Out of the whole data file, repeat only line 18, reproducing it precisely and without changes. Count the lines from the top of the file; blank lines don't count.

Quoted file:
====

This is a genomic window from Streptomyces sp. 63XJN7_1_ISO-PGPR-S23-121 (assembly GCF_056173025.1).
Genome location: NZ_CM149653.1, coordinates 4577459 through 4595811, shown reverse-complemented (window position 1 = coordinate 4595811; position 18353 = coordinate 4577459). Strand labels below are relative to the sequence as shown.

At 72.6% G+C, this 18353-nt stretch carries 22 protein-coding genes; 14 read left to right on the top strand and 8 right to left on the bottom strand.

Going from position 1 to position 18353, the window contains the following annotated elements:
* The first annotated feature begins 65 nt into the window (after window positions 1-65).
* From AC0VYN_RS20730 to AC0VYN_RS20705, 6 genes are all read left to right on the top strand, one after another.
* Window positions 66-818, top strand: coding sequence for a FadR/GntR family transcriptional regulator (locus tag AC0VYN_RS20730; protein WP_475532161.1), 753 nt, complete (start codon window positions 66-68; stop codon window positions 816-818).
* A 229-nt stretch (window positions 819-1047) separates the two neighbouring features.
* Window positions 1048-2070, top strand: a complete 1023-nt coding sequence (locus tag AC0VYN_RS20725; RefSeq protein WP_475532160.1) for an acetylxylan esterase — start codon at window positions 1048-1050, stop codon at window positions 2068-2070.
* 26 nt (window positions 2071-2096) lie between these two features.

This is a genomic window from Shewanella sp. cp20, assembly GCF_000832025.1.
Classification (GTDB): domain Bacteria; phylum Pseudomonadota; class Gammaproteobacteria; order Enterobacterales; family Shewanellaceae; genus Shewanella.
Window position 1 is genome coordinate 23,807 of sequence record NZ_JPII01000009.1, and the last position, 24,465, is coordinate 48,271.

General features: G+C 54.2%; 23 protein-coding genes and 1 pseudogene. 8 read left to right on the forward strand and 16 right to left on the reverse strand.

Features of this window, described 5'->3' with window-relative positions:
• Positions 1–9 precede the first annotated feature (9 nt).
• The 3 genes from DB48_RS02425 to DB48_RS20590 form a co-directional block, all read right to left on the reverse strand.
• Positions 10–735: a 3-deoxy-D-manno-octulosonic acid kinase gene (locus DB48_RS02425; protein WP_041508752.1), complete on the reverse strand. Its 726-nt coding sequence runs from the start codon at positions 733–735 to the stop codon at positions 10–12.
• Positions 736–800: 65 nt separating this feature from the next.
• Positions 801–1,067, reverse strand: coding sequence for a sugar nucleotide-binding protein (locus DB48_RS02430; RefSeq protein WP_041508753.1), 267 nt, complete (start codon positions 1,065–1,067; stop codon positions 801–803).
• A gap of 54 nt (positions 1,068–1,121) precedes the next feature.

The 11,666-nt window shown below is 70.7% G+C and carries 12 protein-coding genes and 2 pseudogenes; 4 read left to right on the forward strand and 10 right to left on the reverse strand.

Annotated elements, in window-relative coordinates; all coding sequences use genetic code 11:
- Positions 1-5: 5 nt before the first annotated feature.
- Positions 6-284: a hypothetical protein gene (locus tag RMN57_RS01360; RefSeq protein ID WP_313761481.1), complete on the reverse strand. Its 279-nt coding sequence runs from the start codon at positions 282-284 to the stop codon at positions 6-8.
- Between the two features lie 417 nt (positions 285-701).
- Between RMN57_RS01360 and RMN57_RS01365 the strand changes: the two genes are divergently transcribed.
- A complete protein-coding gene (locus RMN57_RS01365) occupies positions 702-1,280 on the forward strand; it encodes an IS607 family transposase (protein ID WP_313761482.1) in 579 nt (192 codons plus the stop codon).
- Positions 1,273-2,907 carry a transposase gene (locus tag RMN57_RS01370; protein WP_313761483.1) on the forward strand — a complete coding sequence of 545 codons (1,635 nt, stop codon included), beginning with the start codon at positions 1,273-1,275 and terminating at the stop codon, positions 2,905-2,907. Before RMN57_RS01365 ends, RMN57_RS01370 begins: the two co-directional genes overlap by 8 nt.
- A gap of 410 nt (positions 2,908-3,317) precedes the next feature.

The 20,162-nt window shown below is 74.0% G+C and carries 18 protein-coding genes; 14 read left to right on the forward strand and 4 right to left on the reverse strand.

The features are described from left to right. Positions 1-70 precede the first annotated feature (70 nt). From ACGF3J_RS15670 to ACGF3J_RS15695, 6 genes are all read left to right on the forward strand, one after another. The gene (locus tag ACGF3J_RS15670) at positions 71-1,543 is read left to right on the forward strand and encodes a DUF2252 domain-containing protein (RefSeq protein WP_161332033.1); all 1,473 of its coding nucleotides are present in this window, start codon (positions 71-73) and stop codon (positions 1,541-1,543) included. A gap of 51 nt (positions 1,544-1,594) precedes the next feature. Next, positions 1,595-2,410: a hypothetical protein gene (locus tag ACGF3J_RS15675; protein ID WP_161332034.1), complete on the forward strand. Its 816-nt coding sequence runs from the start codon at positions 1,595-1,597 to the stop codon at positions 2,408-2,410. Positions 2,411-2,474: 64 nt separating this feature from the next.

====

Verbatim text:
• Positions 10–735: a 3-deoxy-D-manno-octulosonic acid kinase gene (locus DB48_RS02425; protein WP_041508752.1), complete on the reverse strand. Its 726-nt coding sequence runs from the start codon at positions 733–735 to the stop codon at positions 10–12.